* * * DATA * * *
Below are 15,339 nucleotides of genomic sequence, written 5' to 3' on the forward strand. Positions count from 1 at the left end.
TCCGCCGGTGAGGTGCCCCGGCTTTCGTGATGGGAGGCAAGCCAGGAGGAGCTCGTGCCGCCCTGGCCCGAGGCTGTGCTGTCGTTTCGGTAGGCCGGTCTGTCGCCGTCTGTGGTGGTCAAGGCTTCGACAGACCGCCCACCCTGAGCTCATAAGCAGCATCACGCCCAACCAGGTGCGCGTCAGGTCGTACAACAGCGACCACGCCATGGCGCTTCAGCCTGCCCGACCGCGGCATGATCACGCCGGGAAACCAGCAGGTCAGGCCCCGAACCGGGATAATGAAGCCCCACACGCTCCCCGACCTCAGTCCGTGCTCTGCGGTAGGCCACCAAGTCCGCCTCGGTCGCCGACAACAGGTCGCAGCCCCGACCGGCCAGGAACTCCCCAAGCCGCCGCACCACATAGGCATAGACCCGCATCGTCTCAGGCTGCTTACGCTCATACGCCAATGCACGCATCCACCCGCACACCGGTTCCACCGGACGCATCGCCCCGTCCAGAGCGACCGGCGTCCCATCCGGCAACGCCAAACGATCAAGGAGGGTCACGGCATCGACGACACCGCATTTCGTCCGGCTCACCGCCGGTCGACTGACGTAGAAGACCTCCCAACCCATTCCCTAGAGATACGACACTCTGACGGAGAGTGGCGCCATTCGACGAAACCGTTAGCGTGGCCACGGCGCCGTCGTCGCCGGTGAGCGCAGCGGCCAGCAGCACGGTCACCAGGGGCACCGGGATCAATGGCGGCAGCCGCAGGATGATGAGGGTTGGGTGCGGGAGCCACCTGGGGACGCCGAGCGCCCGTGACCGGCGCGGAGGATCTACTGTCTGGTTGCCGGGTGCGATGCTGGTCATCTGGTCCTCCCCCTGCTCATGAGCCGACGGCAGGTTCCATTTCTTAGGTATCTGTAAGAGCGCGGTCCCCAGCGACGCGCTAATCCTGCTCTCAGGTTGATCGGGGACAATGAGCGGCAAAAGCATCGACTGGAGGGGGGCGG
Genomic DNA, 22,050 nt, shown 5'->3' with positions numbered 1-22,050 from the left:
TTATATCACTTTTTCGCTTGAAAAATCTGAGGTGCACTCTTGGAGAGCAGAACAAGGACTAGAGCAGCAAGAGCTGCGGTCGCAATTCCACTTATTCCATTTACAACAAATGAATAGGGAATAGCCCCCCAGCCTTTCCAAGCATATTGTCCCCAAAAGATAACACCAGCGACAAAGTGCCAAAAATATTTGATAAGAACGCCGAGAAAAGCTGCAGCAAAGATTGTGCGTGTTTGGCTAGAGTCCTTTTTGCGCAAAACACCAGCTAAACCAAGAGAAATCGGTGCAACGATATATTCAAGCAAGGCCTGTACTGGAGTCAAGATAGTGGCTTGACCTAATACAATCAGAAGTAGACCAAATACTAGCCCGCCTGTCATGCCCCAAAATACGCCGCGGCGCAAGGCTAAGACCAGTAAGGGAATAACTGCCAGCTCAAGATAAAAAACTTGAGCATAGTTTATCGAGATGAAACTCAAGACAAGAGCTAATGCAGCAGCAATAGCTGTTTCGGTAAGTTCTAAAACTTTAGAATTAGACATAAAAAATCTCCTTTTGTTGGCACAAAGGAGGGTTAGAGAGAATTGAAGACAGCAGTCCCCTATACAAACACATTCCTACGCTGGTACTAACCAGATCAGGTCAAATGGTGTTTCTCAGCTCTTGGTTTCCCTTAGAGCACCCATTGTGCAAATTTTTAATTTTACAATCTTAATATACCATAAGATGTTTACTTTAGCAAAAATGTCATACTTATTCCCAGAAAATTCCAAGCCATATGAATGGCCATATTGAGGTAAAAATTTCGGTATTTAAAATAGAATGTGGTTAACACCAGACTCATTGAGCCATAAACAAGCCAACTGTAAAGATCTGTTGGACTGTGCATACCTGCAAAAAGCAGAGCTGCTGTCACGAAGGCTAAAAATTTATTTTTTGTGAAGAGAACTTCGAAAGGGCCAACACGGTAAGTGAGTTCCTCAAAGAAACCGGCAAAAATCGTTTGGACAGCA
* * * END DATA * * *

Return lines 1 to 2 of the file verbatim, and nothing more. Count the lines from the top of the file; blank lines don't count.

Below are 15,339 nucleotides of genomic sequence, written 5' to 3' on the forward strand. Positions count from 1 at the left end.
TCCGCCGGTGAGGTGCCCCGGCTTTCGTGATGGGAGGCAAGCCAGGAGGAGCTCGTGCCGCCCTGGCCCGAGGCTGTGCTGTCGTTTCGGTAGGCCGGTCTGTCGCCGTCTGTGGTGGTCAAGGCTTCGACAGACCGCCCACCCTGAGCTCATAAGCAGCATCACGCCCAACCAGGTGCGCGTCAGGTCGTACAACAGCGACCACGCCATGGCGCTTCAGCCTGCCCGACCGCGGCATGATCACGCCGGGAAACCAGCAGGTCAGGCCCCGAACCGGGATAATGAAGCCCCACACGCTCCCCGACCTCAGTCCGTGCTCTGCGGTAGGCCACCAAGTCCGCCTCGGTCGCCGACAACAGGTCGCAGCCCCGACCGGCCAGGAACTCCCCAAGCCGCCGCACCACATAGGCATAGACCCGCATCGTCTCAGGCTGCTTACGCTCATACGCCAATGCACGCATCCACCCGCACACCGGTTCCACCGGACGCATCGCCCCGTCCAGAGCGACCGGCGTCCCATCCGGCAACGCCAAACGATCAAGGAGGGTCACGGCATCGACGACACCGCATTTCGTCCGGCTCACCGCCGGTCGACTGACGTAGAAGACCTCCCAACCCATTCCCTAGAGATACGACACTCTGACGGAGAGTGGCGCCATTCGACGAAACCGTTAGCGTGGCCACGGCGCCGTCGTCGCCGGTGAGCGCAGCGGCCAGCAGCACGGTCACCAGGGGCACCGGGATCAATGGCGGCAGCCGCAGGATGATGAGGGTTGGGTGCGGGAGCCACCTGGGGACGCCGAGCGCCCGTGACCGGCGCGGAGGATCTACTGTCTGGTTGCCGGGTGCGATGCTGGTCATCTGGTCCTCCCCCTGCTCATGAGCCGACGGCAGGTTCCATTTCTTAGGTATCTGTAAGAGCGCGGTCCCCAGCGACGCGCTAATCCTGCTCTCAGGTTGATCGGGGACAATGAGCGGCAAAAGCATCGACTGGAGGGGGGCGG